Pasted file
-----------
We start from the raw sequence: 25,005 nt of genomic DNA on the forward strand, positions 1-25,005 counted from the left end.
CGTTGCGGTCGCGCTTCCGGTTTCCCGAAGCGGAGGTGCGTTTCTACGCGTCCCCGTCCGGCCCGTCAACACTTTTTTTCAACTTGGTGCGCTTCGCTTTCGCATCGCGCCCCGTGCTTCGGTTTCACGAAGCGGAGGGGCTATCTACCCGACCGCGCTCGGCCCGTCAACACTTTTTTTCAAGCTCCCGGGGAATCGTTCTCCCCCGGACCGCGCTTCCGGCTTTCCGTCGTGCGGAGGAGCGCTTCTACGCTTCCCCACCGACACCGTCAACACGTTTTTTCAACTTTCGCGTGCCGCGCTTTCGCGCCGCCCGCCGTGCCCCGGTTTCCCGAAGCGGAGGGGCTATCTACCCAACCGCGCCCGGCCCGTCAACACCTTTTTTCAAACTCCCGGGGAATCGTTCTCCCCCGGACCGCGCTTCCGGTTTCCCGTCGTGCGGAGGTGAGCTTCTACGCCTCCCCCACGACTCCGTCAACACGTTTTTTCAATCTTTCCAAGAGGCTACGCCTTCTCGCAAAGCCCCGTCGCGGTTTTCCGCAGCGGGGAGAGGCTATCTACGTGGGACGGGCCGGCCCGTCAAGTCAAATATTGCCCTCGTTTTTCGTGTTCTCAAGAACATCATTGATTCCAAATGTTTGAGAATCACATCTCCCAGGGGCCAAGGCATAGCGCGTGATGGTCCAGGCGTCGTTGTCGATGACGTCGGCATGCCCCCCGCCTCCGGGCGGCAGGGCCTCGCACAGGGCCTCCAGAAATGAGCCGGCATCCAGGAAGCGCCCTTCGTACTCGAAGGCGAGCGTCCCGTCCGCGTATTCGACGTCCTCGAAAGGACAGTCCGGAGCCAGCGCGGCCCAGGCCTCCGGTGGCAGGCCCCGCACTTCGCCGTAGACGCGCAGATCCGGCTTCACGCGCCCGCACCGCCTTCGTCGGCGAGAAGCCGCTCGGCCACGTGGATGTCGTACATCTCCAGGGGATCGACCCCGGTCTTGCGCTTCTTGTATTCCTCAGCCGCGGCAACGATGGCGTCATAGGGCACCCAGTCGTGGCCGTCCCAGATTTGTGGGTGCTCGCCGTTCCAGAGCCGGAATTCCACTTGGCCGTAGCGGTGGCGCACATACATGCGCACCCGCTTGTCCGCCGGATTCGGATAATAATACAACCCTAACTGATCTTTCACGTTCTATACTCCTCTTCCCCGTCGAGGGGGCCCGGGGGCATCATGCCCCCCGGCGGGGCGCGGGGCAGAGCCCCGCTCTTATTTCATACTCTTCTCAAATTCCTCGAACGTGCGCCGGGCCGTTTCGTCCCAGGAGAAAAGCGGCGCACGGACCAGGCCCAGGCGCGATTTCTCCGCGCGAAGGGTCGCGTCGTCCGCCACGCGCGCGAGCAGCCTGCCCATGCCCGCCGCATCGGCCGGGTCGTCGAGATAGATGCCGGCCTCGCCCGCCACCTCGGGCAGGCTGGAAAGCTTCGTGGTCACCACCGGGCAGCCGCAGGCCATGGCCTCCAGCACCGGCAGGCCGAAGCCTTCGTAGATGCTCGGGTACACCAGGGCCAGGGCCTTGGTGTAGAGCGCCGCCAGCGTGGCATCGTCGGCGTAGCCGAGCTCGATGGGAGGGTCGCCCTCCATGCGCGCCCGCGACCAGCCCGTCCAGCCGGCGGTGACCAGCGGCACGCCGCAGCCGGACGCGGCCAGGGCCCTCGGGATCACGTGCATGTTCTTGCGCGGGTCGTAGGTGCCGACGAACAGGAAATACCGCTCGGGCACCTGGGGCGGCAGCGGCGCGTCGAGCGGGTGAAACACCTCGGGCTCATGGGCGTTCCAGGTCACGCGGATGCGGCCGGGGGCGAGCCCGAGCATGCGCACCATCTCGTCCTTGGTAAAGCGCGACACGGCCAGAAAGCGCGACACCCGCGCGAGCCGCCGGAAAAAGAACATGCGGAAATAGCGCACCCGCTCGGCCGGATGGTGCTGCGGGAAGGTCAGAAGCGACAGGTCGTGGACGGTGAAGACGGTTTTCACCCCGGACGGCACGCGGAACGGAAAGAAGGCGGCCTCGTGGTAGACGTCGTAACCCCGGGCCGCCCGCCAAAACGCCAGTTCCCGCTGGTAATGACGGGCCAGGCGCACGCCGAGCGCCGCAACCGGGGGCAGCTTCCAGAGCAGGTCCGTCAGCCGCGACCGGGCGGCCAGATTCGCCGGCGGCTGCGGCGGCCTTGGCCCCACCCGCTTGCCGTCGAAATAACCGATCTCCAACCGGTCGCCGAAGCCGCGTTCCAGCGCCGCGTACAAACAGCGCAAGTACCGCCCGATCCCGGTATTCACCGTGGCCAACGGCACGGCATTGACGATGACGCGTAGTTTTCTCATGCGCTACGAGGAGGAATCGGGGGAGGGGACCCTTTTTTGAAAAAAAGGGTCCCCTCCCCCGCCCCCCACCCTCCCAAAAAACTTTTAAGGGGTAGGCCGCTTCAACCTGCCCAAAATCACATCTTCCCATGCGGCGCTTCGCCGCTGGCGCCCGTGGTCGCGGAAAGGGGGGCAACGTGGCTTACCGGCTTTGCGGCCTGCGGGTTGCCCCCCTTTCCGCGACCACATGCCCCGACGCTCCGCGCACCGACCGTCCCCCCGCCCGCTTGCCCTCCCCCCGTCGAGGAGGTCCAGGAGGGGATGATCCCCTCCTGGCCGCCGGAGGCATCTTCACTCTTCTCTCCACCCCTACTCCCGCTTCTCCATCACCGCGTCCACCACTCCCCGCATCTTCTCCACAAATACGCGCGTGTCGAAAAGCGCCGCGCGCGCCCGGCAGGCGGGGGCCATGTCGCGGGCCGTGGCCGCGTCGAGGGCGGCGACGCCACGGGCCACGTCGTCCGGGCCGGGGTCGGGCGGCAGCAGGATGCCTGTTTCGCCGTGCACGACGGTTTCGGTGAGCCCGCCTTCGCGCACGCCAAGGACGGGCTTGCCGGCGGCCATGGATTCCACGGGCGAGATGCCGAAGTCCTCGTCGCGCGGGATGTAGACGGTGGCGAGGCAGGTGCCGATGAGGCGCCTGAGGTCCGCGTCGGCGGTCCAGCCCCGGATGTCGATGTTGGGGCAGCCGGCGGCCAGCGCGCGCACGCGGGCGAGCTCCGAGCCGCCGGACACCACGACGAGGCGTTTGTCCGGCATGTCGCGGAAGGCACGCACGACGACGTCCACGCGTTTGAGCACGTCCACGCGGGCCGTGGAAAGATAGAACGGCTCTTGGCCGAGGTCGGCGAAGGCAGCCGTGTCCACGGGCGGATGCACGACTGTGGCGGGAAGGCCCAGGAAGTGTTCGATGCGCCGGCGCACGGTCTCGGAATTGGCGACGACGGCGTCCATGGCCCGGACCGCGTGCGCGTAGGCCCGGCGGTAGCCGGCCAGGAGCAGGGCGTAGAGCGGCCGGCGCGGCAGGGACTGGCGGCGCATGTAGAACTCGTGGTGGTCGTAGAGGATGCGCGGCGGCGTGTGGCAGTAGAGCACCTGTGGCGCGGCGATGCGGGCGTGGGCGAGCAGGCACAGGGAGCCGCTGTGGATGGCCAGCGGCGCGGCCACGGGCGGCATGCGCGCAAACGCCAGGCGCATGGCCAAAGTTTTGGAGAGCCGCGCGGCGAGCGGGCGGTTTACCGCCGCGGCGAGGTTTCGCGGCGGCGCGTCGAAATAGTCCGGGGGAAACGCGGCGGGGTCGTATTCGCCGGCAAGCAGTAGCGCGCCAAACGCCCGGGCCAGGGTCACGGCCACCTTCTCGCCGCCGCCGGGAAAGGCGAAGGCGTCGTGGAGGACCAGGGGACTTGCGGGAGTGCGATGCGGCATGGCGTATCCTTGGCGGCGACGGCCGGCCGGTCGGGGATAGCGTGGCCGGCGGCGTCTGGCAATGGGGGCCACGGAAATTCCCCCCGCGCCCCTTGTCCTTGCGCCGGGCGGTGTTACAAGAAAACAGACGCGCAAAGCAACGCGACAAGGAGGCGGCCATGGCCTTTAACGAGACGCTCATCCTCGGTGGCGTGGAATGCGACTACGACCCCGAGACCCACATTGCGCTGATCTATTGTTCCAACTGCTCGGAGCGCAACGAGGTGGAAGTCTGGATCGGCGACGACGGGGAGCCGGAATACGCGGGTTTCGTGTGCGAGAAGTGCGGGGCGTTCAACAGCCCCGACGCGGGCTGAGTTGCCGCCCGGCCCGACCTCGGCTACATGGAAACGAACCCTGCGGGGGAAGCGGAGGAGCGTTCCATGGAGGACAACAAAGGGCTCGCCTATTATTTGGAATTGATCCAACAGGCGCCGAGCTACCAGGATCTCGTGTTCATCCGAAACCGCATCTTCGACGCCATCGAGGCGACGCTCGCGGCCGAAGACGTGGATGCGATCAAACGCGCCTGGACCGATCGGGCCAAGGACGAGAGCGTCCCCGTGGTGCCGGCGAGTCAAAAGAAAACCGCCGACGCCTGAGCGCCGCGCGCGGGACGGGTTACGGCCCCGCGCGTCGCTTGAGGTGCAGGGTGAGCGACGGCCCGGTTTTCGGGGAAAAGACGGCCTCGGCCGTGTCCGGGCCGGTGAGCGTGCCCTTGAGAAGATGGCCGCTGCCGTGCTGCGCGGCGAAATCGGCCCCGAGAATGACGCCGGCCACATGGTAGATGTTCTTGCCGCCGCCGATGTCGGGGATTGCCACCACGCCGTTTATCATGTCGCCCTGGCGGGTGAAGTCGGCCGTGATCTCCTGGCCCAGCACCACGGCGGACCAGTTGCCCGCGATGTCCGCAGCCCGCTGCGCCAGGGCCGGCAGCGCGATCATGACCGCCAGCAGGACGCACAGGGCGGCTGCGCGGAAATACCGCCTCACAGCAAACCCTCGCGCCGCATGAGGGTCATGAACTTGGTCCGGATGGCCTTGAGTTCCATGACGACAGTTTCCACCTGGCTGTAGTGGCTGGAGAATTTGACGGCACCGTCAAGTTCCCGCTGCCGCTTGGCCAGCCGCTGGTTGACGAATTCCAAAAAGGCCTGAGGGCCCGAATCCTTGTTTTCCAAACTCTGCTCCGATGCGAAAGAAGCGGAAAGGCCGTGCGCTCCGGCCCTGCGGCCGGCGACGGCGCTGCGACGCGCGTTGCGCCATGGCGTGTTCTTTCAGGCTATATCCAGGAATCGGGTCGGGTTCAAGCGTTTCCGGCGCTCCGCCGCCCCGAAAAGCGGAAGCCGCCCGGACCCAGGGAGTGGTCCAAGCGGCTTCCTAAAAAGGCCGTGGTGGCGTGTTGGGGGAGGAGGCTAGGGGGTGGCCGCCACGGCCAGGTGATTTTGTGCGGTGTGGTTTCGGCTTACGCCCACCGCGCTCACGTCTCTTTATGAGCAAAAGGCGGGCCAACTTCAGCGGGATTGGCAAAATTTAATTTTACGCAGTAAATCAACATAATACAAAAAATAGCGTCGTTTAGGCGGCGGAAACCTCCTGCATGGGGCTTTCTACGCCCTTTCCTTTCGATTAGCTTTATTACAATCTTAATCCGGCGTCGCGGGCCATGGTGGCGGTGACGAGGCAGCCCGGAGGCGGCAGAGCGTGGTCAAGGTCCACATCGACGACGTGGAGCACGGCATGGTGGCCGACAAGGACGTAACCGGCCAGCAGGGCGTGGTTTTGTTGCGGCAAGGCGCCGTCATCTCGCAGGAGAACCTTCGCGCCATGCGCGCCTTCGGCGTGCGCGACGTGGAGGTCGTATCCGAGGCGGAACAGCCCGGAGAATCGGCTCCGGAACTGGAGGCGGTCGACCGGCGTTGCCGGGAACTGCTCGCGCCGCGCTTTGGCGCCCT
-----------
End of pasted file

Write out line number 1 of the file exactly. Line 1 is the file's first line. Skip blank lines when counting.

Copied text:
We start from the raw sequence: 25,005 nt of genomic DNA on the forward strand, positions 1-25,005 counted from the left end.